Sonspiration is a section of AuxCordFM for one-off pieces, special editorials, and everything in between that results from people feeling inspired by a song or album. Today, Michael Pementel shares a piece on finding inspiration in the most unlikely (and likely) places.
As I’ve gotten older, my relationship with nature has grown into a profound love. I live in Chicago and enjoy many of the luxuries it offers me; that said, my heart yearns for the woods, and to walk down dirt paths and nestle under trees with a book. In my travels to see family in New England and Pennsylvania, I often become fascinated by the beauty of the sprawling landscapes before me. I find myself gazing into the woods and at ponds, thinking of plant and animal life, contemplating the stillness and serenity of the wilderness.
Nature has become extremely important to me; it’s a representation of peace and love that I hold very dear to my heart. Along with this care for nature also comes my passion for art. Over time my taste in artistic expression has evolved; in particular, I think of my connection to music. I love a variety of genres, but my most intimate of emotions come from metal. As someone who suffers from a variety of mental disorders, both nature and music play a role in helping me cope; and where nature and music come together is with the band Panopticon.
For those who don’t know, Panopticon is a metal act by Austin Lunn. While the music incorporates traditional elements of black metal, Panopticon also blends Americana folk/bluegrass instrumentation as well. These instrumentals, combined with Lunn’s lyricism, which focuses at times on themes surrounding nature.
I am a relatively new fan of Panopticon, but Lunn’s most recent records, The Scars Of Man On The Once Nameless Wilderness parts I & II, are easily some of the most impactful records I’ve heard in years. Upon the release of both parts, Lunn put out a statement about listening to the music in the wilderness; to take a stroll through the woods, or even how sitting by fire could amplify the beauty of the music.
I have come to know beauty from both these albums. The music and I say this with specific emphasis, is remarkable for the wonder, ferocity, and peace it exudes. Never have I experienced music that releases such emotion into one’s physical surroundings and within one’s self.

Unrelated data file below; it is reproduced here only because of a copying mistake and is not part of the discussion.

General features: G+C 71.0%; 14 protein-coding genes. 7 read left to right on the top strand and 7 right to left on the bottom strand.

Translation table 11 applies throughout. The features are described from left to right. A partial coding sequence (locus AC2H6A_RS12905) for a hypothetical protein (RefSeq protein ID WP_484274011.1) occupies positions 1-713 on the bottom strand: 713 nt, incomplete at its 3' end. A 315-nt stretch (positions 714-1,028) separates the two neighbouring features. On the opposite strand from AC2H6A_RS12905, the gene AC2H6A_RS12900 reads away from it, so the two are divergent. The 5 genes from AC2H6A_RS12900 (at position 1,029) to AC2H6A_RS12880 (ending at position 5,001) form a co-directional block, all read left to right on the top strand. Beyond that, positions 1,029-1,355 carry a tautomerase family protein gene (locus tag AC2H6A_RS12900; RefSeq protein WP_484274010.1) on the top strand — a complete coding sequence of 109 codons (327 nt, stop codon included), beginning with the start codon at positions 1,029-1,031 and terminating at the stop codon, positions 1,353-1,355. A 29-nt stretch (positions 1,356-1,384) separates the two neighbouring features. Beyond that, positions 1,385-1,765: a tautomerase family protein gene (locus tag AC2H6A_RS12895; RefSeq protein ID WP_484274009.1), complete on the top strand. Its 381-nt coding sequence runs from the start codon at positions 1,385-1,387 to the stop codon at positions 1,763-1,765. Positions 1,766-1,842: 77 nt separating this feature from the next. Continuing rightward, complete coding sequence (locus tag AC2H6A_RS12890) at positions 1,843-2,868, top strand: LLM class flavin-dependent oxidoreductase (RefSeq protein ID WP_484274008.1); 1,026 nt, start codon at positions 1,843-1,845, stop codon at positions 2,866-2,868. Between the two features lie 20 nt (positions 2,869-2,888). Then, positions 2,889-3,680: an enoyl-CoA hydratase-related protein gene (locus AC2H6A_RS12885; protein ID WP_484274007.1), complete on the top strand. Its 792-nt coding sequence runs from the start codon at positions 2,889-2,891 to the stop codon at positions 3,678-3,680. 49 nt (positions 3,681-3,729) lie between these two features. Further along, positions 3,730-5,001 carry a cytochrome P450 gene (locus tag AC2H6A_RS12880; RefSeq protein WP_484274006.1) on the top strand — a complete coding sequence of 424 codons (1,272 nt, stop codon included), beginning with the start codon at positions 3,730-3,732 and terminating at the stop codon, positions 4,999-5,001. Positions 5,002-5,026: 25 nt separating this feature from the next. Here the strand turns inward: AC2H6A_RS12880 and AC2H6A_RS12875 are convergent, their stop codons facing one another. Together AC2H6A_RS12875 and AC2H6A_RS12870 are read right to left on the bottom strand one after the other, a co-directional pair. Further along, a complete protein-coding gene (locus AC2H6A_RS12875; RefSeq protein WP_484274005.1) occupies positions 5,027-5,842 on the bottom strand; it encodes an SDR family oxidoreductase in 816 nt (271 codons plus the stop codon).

While many know me as a writer, I enjoy drawing as well. I’ve come to find relaxation working with pastels; whether I’m in a cheerful or somber mood, I see sketching as a release. Creating abstract pieces, I use colors to express emotion or even larger societal/philosophical concepts. Music is a powerful tool for me while drawing; if I have the right song or record on, it can amplify my current feelings and thoughts. And it was while listening to these two records that I created the piece below.
While listening to both those albums places my mind in a state of serenity; even in the sections that exhibit aggressive black metal compositions, I’ve myself in meditative bliss.
Taking you to the process of this drawing: I stared at the blank page before me as the album started; as the instrumentation kicked up, I found myself compulsively drawing across the page. Flowing to the riffs, drum beats, and atmospheric droning, I found my fingers meshing into the page, spreading the variety of colors inward and outward. I wanted to translate the warmth I was feeling within me and from the music. There’s beauty in nature, especially at night (hence the use of black). To convey the imagery of trees and bark, I combined a mix of greens with brown; and in the middle, I used red, orange, and yellow to illustrate a fire. At the core of nature, I’ve always found a profound, primal element; this concept of animalistic balance that exists within the wilderness and within human beings.
While all these themes and ideas come from my mind, I know this piece was also successful thanks to the music. Panopticon and The Scars Of Man On The Once Nameless Wilderness I & II are astounding masterpieces that I believe bring life to one’s self. They make for remarkable meditative experiences. Furthermore, they are works of art that inspire me to create my art, as well as to reflect on my life. What more could you ask for?